After more than three years of planning, a year of construction and a fair share of financial stress, Niantic Park in Oak Bluffs will be fully open to the public within a matter of weeks. Work crews are putting the final touches on new courts and a new playground before the park can officially open.

The renovation began in 2013 as a project to fix the basketball courts, which were at risk of being closed by the parks department because they were unsafe. The scope of the project expanded at first to create a better playground, and then grew to include the entire park.

Repairs for ailing tennis courts are still in the works. — Steve Myrick

The popular park has been closed since construction began in the spring of 2015.

“We really are very appreciative for everybody’s patience,” said parks commission chairman Amy Billings this week. “This was really a much bigger project than anyone anticipated.”

Including engineering costs and refurbishment of the historic picnic pavilion in 2010, the cost of the project will exceed $1 million.

Most of the funding, $900,000 came from Community Preservation Act funds. Additional funding came from private donations and grants.

Niantic Park is the center of the town’s recreation program.

Hoop, hoop, hooray. — Steve Myrick

Two new basketball courts are already in use, with a summer youth basketball program underway. The parks and recreation program is actively recruiting people to restart the men’s summer league.

One court is regulation size with a new electronic scoreboard; the other is a smaller court designed for youth play and instruction.

Oak Bluffs is now in on pickleball, a popular paddle game that draws on elements of badminton, tennis, and table tennis. Niantic Park will have three new pickleball courts when it opens.

The project includes future repairs to two ailing tennis courts, unused for more than a year. Construction schedules and limited availability of paving material have delayed that part of the renovation. Funding is in place, though, and organizers said they hope repairs can begin this month.

“It’s definitely still in the works,” said Ms. Billings. “They’re going to patch and repair the tennis courts. They’re not going to be ripped up like the basketball courts.”

Financing for the project has been a juggling act. The first bid came in well above the amount available for reconstruction. The town scaled down the project. The parks department then applied for and received an additional $150,000 in Community Preservation Act Funds, to supplement the $750,000 already received. They also were awarded $5,000 in funding from the Permanent Endowment of Martha’s Vineyard, and raised additional money through private donations.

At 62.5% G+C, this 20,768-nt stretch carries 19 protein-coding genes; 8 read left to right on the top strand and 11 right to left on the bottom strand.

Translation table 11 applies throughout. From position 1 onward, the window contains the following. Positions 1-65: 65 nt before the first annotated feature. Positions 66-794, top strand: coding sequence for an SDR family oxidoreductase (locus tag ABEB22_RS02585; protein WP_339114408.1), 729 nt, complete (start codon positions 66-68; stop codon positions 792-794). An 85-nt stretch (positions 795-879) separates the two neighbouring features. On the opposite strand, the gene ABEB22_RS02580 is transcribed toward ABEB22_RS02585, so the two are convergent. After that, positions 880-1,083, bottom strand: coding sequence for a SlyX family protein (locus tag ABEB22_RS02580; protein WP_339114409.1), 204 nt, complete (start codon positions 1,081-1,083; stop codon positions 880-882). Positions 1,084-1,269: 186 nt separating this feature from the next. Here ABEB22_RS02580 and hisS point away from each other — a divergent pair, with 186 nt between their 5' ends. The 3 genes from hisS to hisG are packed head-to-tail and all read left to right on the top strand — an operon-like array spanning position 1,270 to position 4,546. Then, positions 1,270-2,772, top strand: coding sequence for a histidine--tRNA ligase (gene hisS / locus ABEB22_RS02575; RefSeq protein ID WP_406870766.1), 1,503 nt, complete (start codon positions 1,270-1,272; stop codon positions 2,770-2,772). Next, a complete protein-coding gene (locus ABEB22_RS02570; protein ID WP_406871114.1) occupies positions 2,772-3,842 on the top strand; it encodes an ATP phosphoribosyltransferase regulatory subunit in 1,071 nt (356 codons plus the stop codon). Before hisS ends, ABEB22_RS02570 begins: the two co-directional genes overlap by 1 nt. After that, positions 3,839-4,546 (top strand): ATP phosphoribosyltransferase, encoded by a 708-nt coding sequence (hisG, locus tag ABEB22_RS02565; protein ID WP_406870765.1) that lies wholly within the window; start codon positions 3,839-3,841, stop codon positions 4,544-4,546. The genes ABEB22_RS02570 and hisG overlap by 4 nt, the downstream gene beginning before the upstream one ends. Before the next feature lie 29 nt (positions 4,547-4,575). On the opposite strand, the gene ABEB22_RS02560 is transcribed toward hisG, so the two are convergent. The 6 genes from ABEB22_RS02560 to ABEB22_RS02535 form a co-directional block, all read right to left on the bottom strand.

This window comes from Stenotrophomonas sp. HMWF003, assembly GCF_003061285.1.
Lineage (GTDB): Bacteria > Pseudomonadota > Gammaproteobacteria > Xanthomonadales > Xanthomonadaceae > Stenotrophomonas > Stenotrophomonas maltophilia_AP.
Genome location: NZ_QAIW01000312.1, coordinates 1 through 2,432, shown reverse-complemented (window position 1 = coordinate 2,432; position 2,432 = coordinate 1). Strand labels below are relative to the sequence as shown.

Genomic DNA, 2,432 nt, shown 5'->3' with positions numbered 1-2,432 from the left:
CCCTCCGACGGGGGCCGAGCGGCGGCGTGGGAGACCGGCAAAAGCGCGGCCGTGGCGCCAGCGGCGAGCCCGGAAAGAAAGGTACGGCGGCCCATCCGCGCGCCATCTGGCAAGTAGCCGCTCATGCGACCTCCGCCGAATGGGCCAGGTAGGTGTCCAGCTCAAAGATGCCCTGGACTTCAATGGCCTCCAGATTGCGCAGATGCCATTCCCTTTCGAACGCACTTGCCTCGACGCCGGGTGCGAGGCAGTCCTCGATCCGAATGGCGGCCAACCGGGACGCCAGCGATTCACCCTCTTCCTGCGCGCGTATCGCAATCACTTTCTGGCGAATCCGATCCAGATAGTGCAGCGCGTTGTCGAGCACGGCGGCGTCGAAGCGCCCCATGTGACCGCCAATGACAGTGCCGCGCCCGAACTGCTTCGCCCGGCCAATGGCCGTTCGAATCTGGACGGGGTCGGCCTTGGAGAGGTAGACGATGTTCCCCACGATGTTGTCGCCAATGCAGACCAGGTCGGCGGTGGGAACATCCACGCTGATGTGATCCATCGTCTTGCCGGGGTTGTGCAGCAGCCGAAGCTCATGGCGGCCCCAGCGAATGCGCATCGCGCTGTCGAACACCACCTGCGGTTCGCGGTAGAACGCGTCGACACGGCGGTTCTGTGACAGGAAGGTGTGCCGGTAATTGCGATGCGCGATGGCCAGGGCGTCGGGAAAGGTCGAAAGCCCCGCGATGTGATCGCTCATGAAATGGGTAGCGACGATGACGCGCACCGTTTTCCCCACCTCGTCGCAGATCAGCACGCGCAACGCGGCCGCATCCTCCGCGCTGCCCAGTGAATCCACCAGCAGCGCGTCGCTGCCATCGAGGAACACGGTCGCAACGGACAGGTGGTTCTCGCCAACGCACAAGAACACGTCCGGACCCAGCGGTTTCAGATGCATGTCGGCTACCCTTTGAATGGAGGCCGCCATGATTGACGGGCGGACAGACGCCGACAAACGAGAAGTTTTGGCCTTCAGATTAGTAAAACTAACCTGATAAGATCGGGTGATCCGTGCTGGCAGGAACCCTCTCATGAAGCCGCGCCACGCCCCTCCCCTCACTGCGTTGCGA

The extra funds allowed organizers to restore most of the design features of the original plan.

“Right now, the only thing we’re going to be short on is the final landscaping,” Ms. Billings said. Local landscaping companies have already donated time and materials. “We’re still trying to raise some more money,” she said.

A community group organized by parents in the neighborhoods bordering Niantic Park held a private fundraising campaign that netted more than $92,000. Over five days last October, hundreds of volunteers helped build a uniquely-designed playground which includes boats, a lighthouse and even a ferry for kids to climb, swing, slide and play on. The last element of construction, the ground surface, has been a source of delay. Originally designed with a wood

fiber ground cover, the town was concerned that it would not meet standards of the Americans with Disabilities Act, and decided instead to install a poured rubber surface.

With summer basketball program underway, new courts are already in use. — Steve Myrick

“It’s a bonded material that they mix together and smooth out by hand,” Ms. Billings said. “It’s a soft material for the fall factor and safety, but hard enough for handicapped accessibility.” She said a person in a wheelchair will be able to get on the playground and use the structures.

Installation of the poured surface began this week and will take about five days to complete.

“I can’t tell you how exciting it was to see the ground cover going down,” said Guinevere Cramer, a member of the community group that organized the playground project. “This project has been such an iconic community effort. So many people are waiting patiently, so many Islanders helped to make it happen.”

Ms. Billings cautioned people to stay away from the fenced-off playground until the parks commission announces it is officially opened.

“We’ll be shouting it from the rooftops,” she said. “Until it cures it’s very sensitive. This is a large amount of surface that we’re covering.”